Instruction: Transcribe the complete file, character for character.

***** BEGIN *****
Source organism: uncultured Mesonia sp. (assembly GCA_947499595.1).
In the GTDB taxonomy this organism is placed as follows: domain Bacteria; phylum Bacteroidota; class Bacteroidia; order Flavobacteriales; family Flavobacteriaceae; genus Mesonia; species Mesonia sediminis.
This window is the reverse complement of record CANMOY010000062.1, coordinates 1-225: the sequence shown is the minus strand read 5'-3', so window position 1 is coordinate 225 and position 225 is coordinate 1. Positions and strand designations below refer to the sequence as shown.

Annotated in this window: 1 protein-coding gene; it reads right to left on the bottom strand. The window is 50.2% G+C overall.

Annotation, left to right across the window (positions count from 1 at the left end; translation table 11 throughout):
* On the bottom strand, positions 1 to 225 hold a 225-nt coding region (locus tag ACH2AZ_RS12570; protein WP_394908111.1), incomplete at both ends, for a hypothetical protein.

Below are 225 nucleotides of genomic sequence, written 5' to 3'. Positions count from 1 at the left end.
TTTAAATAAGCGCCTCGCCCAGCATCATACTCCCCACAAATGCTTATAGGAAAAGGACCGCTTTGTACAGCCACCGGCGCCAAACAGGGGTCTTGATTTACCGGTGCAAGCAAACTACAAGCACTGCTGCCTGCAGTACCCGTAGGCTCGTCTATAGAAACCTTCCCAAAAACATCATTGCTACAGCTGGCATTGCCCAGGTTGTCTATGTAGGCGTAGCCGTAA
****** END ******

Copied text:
Source organism: uncultured Mesonia sp. (assembly GCA_947499595.1).
In the GTDB taxonomy this organism is placed as follows: domain Bacteria; phylum Bacteroidota; class Bacteroidia; order Flavobacteriales; family Flavobacteriaceae; genus Mesonia; species Mesonia sediminis.
This window is the reverse complement of record CANMOY010000062.1, coordinates 1-225: the sequence shown is the minus strand read 5'-3', so window position 1 is coordinate 225 and position 225 is coordinate 1. Positions and strand designations below refer to the sequence as shown.

Annotated in this window: 1 protein-coding gene; it reads right to left on the bottom strand. The window is 50.2% G+C overall.

Annotation, left to right across the window (positions count from 1 at the left end; translation table 11 throughout):
* On the bottom strand, positions 1 to 225 hold a 225-nt coding region (locus tag ACH2AZ_RS12570; protein WP_394908111.1), incomplete at both ends, for a hypothetical protein.

Below are 225 nucleotides of genomic sequence, written 5' to 3'. Positions count from 1 at the left end.
TTTAAATAAGCGCCTCGCCCAGCATCATACTCCCCACAAATGCTTATAGGAAAAGGACCGCTTTGTACAGCCACCGGCGCCAAACAGGGGTCTTGATTTACCGGTGCAAGCAAACTACAAGCACTGCTGCCTGCAGTACCCGTAGGCTCGTCTATAGAAACCTTCCCAAAAACATCATTGCTACAGCTGGCATTGCCCAGGTTGTCTATGTAGGCGTAGCCGTAA